2.2. Recent approaches to mesolithic mobility

Any researcher working in the field of mesolithic studies will have come across one or another of the models of forager settlement and mobility strategies. Elsewhere (Kador 2003; 2005, 108 - 110) I have discussed the most dominant of these models, frequently employed in mesolithic research in some detail, such as Binford's (1980) 'forager-collector model' or Clarke's (1972) 'upland-lowland' one (see also Mellars 1976). Therefore there is no need to delve into the history of mobility model building or outline the parameters of these models once again. Instead in this contribution I will primarily focus on more recent ways of approaching (hunter-gatherer) mobility and question the usefulness of these approaches to aid our understandings of early prehistoric people's movements and their daily lives more generally.

As I have outlined, mobility has for the past four decades maintained a constant presence within mesolithic research yet at the same time has remained on the sidelines as a subject of interest in its own right. In recent years a number of publications have rekindled the debate around mobility in mesolithic northwest Europe. In particular a special issue of the Journal of Anthropological Archaeology (Lovis et al. 2006 eds) has been dedicated entirely to 'Mesolithic Mobility, Exchange and Interaction'. Apart from this volume, mobility has also featured strongly in a number of other recent publications such as Brantingham (2006), Eriksen and Fisher (2002), Smith (2003) and Close (2000). However, the last two of these publications are primarily concerned with hunter-gatherer groups of prehistoric North America rather than mesolithic Europe and in general it is interesting to note that the reopening of the debate on mobility appears to be largely driven by researchers from a North American background. The approaches to mobility they advocate appear to be quite distinct from developments on the same front in northwest Europe, as recently reviewed by Wickham-Jones (2005). Yet the fact that these publications have brought hunter-gatherer and mesolithic mobility back on the agenda must be warmly welcomed. It opens up new opportunities to discuss this important practice and how it relates to other aspect of daily life in early prehistory.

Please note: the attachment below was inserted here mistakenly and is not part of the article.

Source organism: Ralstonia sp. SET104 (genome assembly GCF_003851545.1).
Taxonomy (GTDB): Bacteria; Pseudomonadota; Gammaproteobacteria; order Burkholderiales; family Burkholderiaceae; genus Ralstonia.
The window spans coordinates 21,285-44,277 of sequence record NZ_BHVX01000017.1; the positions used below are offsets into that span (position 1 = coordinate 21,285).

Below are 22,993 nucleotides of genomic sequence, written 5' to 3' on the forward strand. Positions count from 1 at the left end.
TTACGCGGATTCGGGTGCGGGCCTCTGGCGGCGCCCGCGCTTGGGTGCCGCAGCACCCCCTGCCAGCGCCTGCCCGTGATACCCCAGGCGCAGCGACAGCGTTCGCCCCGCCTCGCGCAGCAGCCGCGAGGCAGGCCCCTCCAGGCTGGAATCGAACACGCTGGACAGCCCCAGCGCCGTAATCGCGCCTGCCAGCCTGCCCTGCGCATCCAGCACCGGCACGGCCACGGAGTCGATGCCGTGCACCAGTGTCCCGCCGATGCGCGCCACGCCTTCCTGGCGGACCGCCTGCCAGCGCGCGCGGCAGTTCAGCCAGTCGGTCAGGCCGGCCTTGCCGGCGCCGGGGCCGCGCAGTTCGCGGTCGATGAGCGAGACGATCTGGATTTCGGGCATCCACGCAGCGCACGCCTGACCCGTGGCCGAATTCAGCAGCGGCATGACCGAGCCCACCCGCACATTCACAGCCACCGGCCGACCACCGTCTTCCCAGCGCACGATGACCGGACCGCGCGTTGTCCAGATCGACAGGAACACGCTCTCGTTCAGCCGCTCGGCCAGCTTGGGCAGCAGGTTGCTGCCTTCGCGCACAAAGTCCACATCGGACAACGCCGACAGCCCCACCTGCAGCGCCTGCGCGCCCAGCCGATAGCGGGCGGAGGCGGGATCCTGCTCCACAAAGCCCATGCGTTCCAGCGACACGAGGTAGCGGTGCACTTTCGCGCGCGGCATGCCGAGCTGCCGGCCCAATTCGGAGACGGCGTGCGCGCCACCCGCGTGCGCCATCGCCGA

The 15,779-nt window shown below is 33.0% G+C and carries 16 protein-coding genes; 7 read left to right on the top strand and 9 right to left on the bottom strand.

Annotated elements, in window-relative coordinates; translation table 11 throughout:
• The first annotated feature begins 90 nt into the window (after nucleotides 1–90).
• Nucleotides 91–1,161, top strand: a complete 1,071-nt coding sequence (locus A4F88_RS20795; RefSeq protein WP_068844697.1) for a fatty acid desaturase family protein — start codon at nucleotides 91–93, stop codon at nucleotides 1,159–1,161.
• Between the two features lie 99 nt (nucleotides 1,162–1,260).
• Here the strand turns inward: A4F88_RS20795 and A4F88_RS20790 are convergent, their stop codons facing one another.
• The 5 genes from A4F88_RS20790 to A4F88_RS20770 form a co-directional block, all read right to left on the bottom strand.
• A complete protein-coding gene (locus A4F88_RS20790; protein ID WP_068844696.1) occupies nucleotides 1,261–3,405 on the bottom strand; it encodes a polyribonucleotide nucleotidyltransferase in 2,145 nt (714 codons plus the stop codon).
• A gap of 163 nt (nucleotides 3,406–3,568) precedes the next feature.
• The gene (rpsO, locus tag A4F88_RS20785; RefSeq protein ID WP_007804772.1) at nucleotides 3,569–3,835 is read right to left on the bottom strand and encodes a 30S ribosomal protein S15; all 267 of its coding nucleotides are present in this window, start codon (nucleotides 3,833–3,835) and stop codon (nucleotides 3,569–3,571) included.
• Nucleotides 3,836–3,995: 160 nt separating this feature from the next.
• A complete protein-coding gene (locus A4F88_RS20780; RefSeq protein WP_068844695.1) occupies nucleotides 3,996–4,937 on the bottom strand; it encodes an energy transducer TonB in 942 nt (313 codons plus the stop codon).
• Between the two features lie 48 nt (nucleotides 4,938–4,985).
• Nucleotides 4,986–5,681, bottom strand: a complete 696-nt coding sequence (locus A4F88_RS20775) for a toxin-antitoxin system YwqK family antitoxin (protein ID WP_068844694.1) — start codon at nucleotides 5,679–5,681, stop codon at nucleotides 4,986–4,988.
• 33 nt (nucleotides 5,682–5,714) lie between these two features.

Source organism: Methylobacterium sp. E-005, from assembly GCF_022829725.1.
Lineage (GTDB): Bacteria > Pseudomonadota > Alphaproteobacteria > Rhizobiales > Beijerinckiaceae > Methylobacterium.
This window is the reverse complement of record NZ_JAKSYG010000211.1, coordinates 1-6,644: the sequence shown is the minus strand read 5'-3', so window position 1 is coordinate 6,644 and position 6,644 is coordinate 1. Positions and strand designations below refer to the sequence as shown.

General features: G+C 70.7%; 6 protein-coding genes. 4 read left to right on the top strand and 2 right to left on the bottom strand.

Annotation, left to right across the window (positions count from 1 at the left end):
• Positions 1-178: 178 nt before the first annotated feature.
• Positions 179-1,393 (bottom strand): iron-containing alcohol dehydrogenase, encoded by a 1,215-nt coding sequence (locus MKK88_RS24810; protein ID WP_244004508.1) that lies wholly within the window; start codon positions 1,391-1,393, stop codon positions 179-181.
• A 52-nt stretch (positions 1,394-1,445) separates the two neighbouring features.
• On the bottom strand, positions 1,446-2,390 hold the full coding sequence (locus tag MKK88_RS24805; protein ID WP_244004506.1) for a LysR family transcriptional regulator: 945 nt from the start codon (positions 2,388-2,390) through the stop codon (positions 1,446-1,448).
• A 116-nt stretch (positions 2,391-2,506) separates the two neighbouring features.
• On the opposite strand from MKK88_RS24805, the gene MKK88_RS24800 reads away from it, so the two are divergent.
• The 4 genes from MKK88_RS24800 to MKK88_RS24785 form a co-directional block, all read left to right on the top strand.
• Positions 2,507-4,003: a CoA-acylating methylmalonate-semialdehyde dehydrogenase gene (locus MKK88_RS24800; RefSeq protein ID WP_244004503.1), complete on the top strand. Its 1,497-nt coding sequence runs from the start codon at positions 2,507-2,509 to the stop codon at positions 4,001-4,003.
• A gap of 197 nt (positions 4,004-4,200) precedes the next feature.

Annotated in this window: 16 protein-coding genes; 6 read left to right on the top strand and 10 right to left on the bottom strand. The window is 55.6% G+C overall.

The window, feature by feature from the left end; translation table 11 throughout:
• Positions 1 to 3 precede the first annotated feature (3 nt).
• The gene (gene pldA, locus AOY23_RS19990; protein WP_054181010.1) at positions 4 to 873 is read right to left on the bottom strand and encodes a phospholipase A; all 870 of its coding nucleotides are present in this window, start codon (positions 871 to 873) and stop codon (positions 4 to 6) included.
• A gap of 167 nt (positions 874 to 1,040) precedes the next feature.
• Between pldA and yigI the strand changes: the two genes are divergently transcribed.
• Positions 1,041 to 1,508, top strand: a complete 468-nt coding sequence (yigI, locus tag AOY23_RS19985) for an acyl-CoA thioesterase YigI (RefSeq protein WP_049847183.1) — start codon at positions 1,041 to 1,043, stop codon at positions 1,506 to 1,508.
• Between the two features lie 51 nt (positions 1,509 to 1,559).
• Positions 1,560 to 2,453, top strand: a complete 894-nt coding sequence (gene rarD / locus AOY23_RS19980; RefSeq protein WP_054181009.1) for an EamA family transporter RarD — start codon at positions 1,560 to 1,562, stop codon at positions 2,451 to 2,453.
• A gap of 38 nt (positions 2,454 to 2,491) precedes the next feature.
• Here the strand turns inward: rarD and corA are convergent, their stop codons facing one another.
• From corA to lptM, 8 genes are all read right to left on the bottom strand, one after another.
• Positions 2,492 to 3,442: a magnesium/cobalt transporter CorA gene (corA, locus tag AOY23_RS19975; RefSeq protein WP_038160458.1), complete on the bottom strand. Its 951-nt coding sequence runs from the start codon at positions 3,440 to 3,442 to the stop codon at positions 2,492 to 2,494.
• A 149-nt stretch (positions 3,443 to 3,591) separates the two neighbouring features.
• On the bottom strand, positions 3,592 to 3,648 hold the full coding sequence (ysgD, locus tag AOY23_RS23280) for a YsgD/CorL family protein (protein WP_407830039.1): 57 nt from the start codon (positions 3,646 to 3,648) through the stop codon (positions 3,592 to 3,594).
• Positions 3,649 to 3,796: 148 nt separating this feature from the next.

Lovis et al. (2006) suggest that '[m]obility and interaction are always outcomes of multiple, sometimes congruent and sometimes conflicting, needs and decisions faced by hunter-gatherers' (Lovis et al. 2006, 271-272). This statement illustrates well the position assumed by many of the recent contributions to mesolithic movement and mobility. While it accommodates hunter-gatherers' social complexity and gives them the opportunity to make decisions, on a more careful reading it becomes clear that it actually represents people as passive recipients to outside factors, be they environmental stress, population pressure, resource availability, conflict etc. They then (are forced to) respond to these outside influences with which they are 'faced' through moving and/or interacting with others. The assumption would seem to be that their movements are merely a consequence of or response to other phenomena beyond their control and can thus serve as an index for these. This perception of the hunting and gathering populations of mesolithic (and indeed palaeolithic) Europe and prehistoric North America, as constantly responding to outside pressures lies at the heart of many of these recent studies of mobility. The ideas underlying these studies differ little from those put forward by Binford (1978; 1980) and they make no attempt to replace or rethink Binford's (1980) mobility models firstly formulated nearly three decades ago. Instead many of the authors appear to impose these models more or less directly onto their evidence even reusing Binford's original terminology.

'[M]ost of the authors make use of the collector-forager model of mobility organization in hunter-gatherer societies (Binford 1979, 1980; Kelly 1983), and a set of technological constructs such as embedded procurement, curation/expediency, and "gearing up"'
(Eriksen & Fisher 2002, 3).

In practice this means that these models and constructs derived from generally unidentified 'Western Hemisphere hunter-gatherer analogs' (Donahue and Lovis 2006, 254) serve as a straight jacket for the material and landscape evidence from early prehistoric central and western Europe, with discussions focussing on identifying 'logistical' and 'residential' sites and associated 'mobility strategies'. This has the effect that the contributions appear to add rather little to the questions they set out to tackle; how did people move in mesolithic Europe and what lies behind their bipedal expressions?


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